Strengths, Not Job Slots

I took the job in New York because I really love the people at my company and I believe in the mission. And because I felt a sense of belonging there, I knew it was the right place for me, and that I would somehow figure out how to do my job and keep up with my writing. Sure enough, my manager and teammates embraced the fact I was writing a book, and in time it felt completely natural to be doing both at the same time.

Further, I knew my strengths were perfectly aligned with the role I had accepted; or, more accurately, were well-suited to meet the challenges I was now facing. I knew I would be intrinsically excited about the projects I was asked to take on, which enabled me to tolerate the pressures of the job during the writing process.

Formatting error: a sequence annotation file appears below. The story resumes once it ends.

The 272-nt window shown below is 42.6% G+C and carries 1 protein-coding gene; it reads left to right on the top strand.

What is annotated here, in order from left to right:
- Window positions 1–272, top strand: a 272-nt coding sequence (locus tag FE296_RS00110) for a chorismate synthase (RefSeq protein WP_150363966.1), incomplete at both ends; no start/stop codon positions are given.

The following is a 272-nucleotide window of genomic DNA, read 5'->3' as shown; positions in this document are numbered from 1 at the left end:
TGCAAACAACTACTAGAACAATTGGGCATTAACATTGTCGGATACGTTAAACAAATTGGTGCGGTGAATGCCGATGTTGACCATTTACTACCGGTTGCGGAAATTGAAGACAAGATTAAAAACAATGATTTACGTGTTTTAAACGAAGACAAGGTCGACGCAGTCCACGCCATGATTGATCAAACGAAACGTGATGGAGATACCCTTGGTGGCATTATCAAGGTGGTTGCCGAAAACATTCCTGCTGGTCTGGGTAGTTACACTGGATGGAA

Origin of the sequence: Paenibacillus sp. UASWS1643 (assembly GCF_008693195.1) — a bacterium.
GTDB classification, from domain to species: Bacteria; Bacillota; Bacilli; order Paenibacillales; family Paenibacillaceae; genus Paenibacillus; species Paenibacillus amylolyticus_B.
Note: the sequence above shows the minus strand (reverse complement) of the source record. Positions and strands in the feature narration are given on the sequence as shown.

On the book-writing front, I took Maggie’s advice and got some help. Sarah Bloomfield, whom I once managed at Google (she is a rising superstar in her own right), agreed to take on a role as my thought partner. She served, essentially, as my second brain, expanding my ideas in important ways; and her strengths complemented my own. I was also lucky that my best friend and roommate, Jenny Blake, had published her book the previous year. Jenny’s strength is her “big thinking,” and was key in helping me move my book from proposal to manuscript and then out to market. Who could complain about having a life coach as a roommate? As a team of one (i.e., a sole author on a book), I learned the importance of reaching out to my network ...

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